The National Writers Association of South Africa (NWASA) notes with deep concern the repression
meted out to Tsitsi Dangarembga, including imprisonment, unjust prosecution and continuing
repression. We condemn this, even as we condemn the attempt to stifle the voices of writers such as
Hopewell Chin’ono, activists such as Jacob Ngarivhume and dozens of other ordinary Zimbabweans who
are exercising their rights of free speech.
NWASA salutes the Zimbabwean novelist, playwright, and filmmaker for her stand on human rights,
transparency, for accountability and for proper oversight of government practices in relation to its
Covid-19 response. NWASA and its members agree with her when she asserts that Zimbabwe is a
signatory of the African Charter on Human Rights and, as such, is legally bound to respect human rights,
including freedom of speech and protections against arbitrary arrest and detention.
This detention of Dangarembga and others was a shameless attempt to avoid scrutiny and
accountability. It signifies again the distance between the government of Zimbabwe and its people. We
have watched with a sense of outrage the footage of Zimbabwean police beating its citizens.
We are deeply concerned that country appears to be held together by violence and fear. In this context we
stand with the people of Zimbabwe just as they stood with us during our fight against apartheid.
NWASA believes in Freedom of Expression as a core and fundamental principle. We demand that
charges against Tsitsi Dangarembga be dropped. We make the same demands for all others who were
jailed, imprisoned and charged for exercising their rights of free speech. We condemn the crackdown on
the work of journalists who play a key role throughout the continent allowing the public to be informed
positive actions and rights violations, and to hold leaders and public servants accountable.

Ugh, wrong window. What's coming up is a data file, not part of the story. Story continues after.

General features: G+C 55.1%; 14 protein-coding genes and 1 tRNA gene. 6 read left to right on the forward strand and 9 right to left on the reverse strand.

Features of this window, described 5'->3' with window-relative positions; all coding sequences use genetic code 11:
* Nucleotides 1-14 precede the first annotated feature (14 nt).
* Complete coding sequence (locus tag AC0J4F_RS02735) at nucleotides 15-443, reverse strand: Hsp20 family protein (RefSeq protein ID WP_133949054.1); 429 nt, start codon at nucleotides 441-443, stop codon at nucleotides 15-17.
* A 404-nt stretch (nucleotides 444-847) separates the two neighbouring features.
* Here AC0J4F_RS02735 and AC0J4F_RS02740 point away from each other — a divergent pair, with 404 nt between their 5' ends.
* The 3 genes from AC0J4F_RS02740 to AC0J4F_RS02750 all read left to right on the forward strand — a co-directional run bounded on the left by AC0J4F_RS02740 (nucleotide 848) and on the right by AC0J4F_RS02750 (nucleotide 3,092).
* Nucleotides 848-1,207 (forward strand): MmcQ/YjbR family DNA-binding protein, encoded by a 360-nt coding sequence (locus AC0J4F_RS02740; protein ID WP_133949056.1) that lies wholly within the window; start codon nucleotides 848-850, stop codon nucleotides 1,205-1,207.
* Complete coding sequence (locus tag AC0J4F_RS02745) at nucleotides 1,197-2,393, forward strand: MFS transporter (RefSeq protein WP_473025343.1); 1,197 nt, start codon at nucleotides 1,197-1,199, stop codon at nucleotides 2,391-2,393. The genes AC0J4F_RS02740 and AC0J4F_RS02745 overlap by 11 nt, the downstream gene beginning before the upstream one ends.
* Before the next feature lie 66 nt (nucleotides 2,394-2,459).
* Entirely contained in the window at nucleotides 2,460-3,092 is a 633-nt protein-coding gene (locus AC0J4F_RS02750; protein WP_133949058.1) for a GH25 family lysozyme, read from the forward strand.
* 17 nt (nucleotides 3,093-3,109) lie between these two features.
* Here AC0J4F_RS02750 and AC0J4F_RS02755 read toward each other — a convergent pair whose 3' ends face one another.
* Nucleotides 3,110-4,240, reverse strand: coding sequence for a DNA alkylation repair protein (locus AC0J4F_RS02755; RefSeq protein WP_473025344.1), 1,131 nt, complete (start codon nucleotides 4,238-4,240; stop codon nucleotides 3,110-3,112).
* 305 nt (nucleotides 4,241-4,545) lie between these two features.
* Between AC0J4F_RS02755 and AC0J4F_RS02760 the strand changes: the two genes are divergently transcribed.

NWASA calls on the government of Zimbabwe to end repression and to work with its people for a
prosperous, equitable and just Zimbabwe.
We call on justice-loving people everywhere, including writers and artists everywhere, to join us in
condemning the closing of democratic space in Zimbabwe. We also call on the South African
government to take a firm stand and issue the strongest sanction against this latest round of repression.
Furthermore, we call upon our government (especially municipalities) , as well as South African citizens
to give refugee and home to distressed cultural activists who flee persecution from their countries and seek safety and security within our borders. Let us integrate them within our fold and make their experiences part of our daily cultural lives.
NWASA also at this time aligns with writers – including Panashe Chigumadzi, Ayobami Adebayo, and
NoViolet Bulawayo – in denouncing the continued persecution of ordinary Nigerians through the Special
Anti-Robbery Squad. Noting the long list of innocent Nigerians who have been harassed, falsely
imprisoned, tortured and extra-judicially murdered by SARS, we call for a full reform of the police
system in Nigeria. We call for the arrest and prosecution of police officers – whether members of SARS
or the general Nigerian Police Force – who have been involved in infringement of human rights, acts of
repression and gross violation. We add our voice to those speaking out against the continued police
harassment, arrest, detention and torture of peaceful protesters against police brutality. These protesters are part of building and strengthening a culture of justice, human rights and democracy in
Zimbabwe, Nigeria, and throughout the African continent.
Issued on behalf of NWASA ISC by Dr. Lebogang Lance Nawa